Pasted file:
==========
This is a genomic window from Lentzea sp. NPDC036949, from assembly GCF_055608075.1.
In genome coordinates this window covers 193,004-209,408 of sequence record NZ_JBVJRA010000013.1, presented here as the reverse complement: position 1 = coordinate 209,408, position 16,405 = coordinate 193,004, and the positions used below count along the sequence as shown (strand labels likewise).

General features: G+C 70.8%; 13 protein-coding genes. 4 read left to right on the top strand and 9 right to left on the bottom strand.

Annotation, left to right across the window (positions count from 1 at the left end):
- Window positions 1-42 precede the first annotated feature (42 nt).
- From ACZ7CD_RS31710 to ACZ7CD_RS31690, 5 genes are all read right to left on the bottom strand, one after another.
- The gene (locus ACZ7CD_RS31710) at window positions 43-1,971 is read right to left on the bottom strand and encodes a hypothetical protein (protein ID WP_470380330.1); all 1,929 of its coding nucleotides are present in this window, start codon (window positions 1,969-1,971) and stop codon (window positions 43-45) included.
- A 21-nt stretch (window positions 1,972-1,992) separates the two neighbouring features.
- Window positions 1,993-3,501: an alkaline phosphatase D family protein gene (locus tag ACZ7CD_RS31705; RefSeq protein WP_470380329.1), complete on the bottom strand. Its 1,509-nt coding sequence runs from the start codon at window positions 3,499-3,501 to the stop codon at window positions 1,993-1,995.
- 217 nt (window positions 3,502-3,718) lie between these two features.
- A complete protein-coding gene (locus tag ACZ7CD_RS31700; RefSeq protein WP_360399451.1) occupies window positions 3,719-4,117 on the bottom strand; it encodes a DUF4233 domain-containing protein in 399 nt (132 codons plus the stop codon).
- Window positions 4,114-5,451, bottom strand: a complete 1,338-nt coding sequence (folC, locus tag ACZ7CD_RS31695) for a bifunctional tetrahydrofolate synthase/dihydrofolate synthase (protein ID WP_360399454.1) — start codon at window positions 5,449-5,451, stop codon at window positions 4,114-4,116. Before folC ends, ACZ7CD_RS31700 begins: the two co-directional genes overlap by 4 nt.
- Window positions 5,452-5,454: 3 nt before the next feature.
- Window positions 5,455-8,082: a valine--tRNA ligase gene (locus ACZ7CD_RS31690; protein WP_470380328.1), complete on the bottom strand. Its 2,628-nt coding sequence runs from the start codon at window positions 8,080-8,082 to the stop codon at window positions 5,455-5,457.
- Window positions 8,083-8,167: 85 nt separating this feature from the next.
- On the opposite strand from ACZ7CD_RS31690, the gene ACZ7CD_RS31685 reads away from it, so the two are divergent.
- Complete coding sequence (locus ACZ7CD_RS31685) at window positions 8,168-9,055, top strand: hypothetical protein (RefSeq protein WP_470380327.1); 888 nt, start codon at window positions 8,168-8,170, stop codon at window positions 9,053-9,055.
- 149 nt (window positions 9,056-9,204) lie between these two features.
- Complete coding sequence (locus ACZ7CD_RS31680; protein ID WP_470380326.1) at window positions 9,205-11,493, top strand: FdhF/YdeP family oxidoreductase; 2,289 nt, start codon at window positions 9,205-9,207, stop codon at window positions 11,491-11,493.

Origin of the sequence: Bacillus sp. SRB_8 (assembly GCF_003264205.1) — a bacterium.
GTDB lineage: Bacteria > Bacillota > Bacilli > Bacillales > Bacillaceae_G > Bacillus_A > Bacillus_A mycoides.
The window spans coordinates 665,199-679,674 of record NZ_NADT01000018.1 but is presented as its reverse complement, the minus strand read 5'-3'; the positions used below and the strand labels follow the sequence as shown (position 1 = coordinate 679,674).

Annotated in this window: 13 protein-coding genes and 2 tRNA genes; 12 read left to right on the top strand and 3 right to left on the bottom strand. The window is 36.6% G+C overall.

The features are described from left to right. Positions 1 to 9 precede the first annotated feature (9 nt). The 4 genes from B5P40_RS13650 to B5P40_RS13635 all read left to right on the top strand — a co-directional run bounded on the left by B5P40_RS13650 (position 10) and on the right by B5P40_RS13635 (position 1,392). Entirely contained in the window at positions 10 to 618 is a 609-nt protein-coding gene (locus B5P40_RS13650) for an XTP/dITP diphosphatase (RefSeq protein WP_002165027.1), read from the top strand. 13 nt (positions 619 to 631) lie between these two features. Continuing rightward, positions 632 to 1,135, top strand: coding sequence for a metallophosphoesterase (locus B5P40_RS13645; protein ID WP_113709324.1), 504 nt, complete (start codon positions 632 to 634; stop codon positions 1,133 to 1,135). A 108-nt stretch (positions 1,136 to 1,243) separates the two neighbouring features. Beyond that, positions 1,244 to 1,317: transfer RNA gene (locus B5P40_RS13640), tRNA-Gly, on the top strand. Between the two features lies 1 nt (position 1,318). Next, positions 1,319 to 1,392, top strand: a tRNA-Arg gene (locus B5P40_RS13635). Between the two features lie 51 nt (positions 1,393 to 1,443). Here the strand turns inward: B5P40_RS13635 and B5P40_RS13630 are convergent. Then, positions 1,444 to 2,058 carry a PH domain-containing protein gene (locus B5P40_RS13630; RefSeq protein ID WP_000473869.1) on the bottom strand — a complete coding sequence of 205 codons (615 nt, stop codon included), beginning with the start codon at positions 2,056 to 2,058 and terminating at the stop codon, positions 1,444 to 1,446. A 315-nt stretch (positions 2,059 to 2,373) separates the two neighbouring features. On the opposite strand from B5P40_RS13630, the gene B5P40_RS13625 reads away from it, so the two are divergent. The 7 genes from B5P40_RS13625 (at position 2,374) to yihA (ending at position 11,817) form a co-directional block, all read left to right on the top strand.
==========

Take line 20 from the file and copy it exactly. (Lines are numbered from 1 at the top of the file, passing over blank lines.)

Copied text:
Origin of the sequence: Bacillus sp. SRB_8 (assembly GCF_003264205.1) — a bacterium.